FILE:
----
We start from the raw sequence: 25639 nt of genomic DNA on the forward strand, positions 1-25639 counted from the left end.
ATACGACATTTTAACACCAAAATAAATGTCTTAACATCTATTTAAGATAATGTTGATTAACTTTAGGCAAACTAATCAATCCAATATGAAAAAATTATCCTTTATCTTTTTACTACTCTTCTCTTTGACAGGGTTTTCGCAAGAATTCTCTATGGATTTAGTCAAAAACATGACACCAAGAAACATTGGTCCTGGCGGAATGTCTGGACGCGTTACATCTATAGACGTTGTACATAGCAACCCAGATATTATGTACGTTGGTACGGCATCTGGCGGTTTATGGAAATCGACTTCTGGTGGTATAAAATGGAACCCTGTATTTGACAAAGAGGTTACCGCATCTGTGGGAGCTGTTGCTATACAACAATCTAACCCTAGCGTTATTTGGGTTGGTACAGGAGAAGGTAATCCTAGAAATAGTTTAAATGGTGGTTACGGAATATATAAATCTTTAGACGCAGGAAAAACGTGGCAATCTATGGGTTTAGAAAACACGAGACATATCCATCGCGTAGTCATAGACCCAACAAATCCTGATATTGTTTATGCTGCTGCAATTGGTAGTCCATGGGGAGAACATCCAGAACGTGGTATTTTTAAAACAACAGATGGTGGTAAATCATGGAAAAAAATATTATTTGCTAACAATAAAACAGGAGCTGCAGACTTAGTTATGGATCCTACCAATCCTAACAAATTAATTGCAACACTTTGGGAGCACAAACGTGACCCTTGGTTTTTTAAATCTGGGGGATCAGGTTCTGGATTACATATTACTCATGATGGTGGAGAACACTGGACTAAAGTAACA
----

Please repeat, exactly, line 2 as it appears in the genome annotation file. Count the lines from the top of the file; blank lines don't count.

ATACGACATTTTAACACCAAAATAAATGTCTTAACATCTATTTAAGATAATGTTGATTAACTTTAGGCAAACTAATCAATCCAATATGAAAAAATTATCCTTTATCTTTTTACTACTCTTCTCTTTGACAGGGTTTTCGCAAGAATTCTCTATGGATTTAGTCAAAAACATGACACCAAGAAACATTGGTCCTGGCGGAATGTCTGGACGCGTTACATCTATAGACGTTGTACATAGCAACCCAGATATTATGTACGTTGGTACGGCATCTGGCGGTTTATGGAAATCGACTTCTGGTGGTATAAAATGGAACCCTGTATTTGACAAAGAGGTTACCGCATCTGTGGGAGCTGTTGCTATACAACAATCTAACCCTAGCGTTATTTGGGTTGGTACAGGAGAAGGTAATCCTAGAAATAGTTTAAATGGTGGTTACGGAATATATAAATCTTTAGACGCAGGAAAAACGTGGCAATCTATGGGTTTAGAAAACACGAGACATATCCATCGCGTAGTCATAGACCCAACAAATCCTGATATTGTTTATGCTGCTGCAATTGGTAGTCCATGGGGAGAACATCCAGAACGTGGTATTTTTAAAACAACAGATGGTGGTAAATCATGGAAAAAAATATTATTTGCTAACAATAAAACAGGAGCTGCAGACTTAGTTATGGATCCTACCAATCCTAACAAATTAATTGCAACACTTTGGGAGCACAAACGTGACCCTTGGTTTTTTAAATCTGGGGGATCAGGTTCTGGATTACATATTACTCATGATGGTGGAGAACACTGGACTAAAGTAACA